T.R.U. emcee Skooly has always had an ear for curating fierce melodic trap music. 2 Chainz loves him, and he’s been featured alongside many A1 contemporaries like Young Thug and Lil Baby. Still, the question has remained whether Skooly’s brand of melodic rap would stand on its own. Despite having influenced most of today’s singer-rappers at least somewhat, Skooly has kept to himself, mastering an impressive output of projects all while maintaining a low-key profile. But on The Boy with Bars, the ATL rapper’s latest collection of syrupy trap ballads are infectious ear candy and find Skooly as open and transparent as ever.

The project offers a few moments of levity, but mostly the tape serves as an emotional testament for Skooly, who uses the project’s expansive 15-tracks to warble words of wisdom (“4rmdawestsidewidluv6ix”) and roll his eyes at the sleepers who haven’t given him his flowers (“Thank Me Later.”) His frustrations are warranted; he is responsible for a massive movement in Atlanta rap, and The Boy with Bars merely reaffirms what we already know: He’s the most influential melodic rapper out of ATL.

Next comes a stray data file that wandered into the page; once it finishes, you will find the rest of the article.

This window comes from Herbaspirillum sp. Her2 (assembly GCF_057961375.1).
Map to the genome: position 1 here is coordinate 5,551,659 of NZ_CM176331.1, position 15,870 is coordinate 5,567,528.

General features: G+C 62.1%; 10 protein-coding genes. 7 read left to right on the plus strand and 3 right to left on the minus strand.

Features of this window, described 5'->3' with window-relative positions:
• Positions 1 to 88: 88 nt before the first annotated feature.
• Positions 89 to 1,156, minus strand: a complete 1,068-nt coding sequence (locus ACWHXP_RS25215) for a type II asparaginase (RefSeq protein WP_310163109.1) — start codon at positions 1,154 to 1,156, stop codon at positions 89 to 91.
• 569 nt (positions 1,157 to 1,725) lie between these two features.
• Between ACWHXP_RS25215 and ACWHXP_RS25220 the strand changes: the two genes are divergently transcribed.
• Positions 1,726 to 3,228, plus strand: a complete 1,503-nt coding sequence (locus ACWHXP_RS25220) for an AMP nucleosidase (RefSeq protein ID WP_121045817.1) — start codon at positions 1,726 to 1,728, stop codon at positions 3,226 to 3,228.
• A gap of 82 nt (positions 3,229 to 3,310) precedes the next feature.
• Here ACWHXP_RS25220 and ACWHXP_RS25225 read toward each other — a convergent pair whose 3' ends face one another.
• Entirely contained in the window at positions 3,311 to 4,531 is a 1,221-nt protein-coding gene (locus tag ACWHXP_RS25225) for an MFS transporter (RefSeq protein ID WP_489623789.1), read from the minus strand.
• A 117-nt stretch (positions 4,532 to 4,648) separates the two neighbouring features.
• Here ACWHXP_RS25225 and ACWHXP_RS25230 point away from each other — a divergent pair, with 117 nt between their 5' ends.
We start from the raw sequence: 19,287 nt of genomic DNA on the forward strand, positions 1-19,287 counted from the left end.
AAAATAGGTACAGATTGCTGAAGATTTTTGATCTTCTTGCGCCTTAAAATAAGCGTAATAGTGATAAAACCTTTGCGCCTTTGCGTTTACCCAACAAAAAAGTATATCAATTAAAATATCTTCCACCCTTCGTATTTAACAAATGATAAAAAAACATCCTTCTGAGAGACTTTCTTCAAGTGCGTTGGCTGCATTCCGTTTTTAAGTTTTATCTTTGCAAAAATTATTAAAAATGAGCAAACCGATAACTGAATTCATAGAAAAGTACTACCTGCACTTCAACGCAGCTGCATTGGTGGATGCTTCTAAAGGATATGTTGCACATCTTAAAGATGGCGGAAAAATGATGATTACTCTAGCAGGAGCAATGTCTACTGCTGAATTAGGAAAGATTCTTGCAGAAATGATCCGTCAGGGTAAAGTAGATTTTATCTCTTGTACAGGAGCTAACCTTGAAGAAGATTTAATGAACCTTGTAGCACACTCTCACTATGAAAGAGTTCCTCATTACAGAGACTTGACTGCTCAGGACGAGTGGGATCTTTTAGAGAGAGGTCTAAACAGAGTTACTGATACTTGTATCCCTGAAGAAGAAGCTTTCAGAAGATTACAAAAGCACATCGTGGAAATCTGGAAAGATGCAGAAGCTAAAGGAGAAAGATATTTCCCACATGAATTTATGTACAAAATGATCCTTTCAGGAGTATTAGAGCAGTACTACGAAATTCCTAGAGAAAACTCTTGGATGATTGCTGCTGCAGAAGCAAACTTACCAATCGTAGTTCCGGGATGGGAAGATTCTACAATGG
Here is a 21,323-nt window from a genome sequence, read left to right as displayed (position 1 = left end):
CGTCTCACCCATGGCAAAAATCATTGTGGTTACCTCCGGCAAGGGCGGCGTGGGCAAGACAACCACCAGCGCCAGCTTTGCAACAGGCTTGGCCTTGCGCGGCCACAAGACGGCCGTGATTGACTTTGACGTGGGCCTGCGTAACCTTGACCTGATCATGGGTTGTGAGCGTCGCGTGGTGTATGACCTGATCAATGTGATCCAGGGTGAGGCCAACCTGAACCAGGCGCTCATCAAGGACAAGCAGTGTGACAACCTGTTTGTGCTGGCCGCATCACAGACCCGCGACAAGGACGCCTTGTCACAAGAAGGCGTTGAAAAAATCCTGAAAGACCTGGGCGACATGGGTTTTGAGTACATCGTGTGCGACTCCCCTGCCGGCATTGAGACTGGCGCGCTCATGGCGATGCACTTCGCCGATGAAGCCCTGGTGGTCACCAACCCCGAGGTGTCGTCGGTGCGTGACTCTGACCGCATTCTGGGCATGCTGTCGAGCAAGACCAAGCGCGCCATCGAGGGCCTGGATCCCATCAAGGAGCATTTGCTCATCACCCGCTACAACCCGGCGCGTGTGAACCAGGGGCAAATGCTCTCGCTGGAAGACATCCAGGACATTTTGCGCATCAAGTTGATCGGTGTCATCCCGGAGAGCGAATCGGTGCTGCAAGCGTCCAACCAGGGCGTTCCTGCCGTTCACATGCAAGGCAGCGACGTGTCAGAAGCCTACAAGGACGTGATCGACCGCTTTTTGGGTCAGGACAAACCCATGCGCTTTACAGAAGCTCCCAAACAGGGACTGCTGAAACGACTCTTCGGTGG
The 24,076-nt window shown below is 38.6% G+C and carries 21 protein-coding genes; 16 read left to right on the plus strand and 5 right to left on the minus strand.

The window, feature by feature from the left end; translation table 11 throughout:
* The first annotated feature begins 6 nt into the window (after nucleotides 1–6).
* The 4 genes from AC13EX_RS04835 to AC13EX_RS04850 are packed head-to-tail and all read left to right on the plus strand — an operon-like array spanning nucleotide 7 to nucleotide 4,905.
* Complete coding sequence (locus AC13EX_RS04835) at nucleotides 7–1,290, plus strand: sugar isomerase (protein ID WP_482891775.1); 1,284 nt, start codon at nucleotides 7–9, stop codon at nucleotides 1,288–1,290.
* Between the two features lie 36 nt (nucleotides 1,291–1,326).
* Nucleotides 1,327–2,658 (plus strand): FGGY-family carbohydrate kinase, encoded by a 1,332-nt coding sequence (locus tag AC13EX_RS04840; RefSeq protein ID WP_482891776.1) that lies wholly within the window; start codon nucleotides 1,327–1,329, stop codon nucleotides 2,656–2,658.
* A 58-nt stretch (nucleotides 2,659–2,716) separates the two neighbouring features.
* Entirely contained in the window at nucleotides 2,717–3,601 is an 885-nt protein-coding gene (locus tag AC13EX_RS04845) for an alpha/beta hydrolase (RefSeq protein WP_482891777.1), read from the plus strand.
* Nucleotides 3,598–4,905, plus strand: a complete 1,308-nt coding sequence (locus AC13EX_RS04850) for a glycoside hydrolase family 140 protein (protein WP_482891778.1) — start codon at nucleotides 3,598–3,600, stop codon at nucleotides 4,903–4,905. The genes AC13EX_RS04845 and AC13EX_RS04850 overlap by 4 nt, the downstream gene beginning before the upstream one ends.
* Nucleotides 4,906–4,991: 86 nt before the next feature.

“Double O Baby” – Hotboii

A brooding new talent, Hotboii’s glitzy swagger may have the appearance of youthful exuberance, but the South Florida emcee instead creates emotional rap music that often reflects on a childhood full of trial-by-fire experiences. Incarcerated at a young age, Hotboii’s music is transparent and melancholic, revisiting traumatizing experiences with wisdom beyond his years.

Double O Baby, the rapper’s debut album and second effort of 2020, is made up of more of these somber melodic trap ballads. “Out of the Mud,” a particular highlight that features recent XXL freshman Lil Mosey, reminisces on the stints that landed him in a youth correctional facility in the first place. Hotboii pines to escape his past, which has stuck to him like glue.

“Soon I’ll be out of reach,” he raps with a tone that is both cautiously optimistic and full of yearning. Hotboii knows he’s on the path to greatness and just hopes for now to stay the course.